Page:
I moved to New York immediately after high school to go to art school. Much of the art I was making dealt with how people communicate non-verbally. A friend gave me a magazine article about the system of tattooing in the Russian prisons. The tattoos establish rank and function as a complex visual language, which allows the prisoners to communicate with each other. I was fascinated and wanted to make a documentary on the subject. Eventually I was able to visit and film inside of eight prisons in Russia and to complete my film: The Mark Of Cain.
A number of interviews with inmates I met in Russia needed to be shortened or cut completely, in order to shape a film out of the 53 hours of footage I had.
I started looking for an opportunity to publish some of these interviews. Nightline devoted an episode to my documentary and soon after that I got a call from the FBI asking if I would screen the film at their convention on Russian Organized “Crime”. I agreed and went to Sacramento where the conference was being held. There I met an undercover cop who was game to be interviewed. He also agreed to be photographed (along with his family).
I continued to collect and squirrel away interviews and photographs with the idea of publishing them some day. I met Damon Murray and Stephen Sorrell by way of our shared interest in Russian prison tattoos. They had published 2 (now 3) editions of Russian Criminal Tattoo Encyclopedias. We began talking about publishing a book together, and started to pull focus on what ultimately became: “Crime”.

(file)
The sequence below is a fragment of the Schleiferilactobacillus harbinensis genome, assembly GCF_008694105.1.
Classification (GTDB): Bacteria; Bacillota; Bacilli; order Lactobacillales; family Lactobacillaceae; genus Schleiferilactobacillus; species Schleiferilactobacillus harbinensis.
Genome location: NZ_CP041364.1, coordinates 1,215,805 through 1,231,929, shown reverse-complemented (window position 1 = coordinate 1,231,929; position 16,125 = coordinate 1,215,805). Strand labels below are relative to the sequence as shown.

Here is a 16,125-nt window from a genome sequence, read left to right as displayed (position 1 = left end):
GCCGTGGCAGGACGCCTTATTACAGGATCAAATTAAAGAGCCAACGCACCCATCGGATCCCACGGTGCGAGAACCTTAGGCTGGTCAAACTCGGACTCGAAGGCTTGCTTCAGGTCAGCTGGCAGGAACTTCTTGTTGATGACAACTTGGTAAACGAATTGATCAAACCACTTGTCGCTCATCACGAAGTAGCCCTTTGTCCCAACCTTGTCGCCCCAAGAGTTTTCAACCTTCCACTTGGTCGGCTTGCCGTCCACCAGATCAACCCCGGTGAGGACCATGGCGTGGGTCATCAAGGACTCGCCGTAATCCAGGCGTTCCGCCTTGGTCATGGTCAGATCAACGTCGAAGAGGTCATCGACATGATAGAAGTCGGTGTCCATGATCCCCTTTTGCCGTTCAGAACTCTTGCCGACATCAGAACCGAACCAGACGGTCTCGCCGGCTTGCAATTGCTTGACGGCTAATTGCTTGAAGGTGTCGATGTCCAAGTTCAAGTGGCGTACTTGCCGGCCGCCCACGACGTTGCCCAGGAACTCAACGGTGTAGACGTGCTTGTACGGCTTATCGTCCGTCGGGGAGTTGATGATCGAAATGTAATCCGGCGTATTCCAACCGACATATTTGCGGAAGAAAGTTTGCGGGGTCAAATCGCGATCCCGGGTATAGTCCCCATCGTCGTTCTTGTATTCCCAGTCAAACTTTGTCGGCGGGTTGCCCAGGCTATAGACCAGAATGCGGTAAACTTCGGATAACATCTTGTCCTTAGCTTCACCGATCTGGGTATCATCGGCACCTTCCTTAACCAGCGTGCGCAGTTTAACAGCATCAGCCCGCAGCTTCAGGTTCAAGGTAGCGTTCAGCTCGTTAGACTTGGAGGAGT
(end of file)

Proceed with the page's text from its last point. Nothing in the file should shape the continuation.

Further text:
For “Crime” I interviewed a wide variety of people, from Ice-T (who explains any number of different ways to rob a jewelry store) to Chief Bratton (the only person ever to serve both as Chief of Police in Los Angeles and as Police Commissioner in New York), to Elmore Leonard (who has written over forty “Crime” novels, several of which have been turned into films), to Takeshi Kitano (who was once abducted by the Yakuza) and on.
Through a mutual friend I met Joe Loya. Joe robbed over thirty banks and sat 8 years in prison. While in prison he began to write. After getting out, he published his memoir: The Man Who Outgrew His Prison Cell. My interview with Joe became chapter one of my book. We spent a day together going to 5 of the banks that he robbed and I photographed him coming out. One of the banks had been turned into a tamale shop. I took the picture anyway.
I flew to Tokyo to meet with Takeshi Kitano. I photographed him in a stunning, traditional Japanese restaurant. The women who worked there got dressed up in anticipation of his arrival.
I met Patty Jenkins (director of the film Monster, which depicts the Aileen Wournos case) at a restaurant near where I used to live in Los Angeles. I decided to try to use an old photography light that had belonged to my grandfather. It had a warning on it – GETS VERY HOT! I placed it on the table and raised my camera to look through the lens. It was only seconds before smoke started to come off the table, I lifted the light and there was a big burn mark where it had been resting on the wood. We left quickly and quietly.
People’s stories poured out of them. They were alternately, funny, heartbreaking, angry, resigned, defensive, gentle, proud, embarrassed and brave. They were all fundamentally human. So, what is “Crime”? And why is it so compelling to so many of us? I have more questions now than ever. I will say this though: a Sunday afternoon game of pinball in Ocean City sounds pretty good right about now.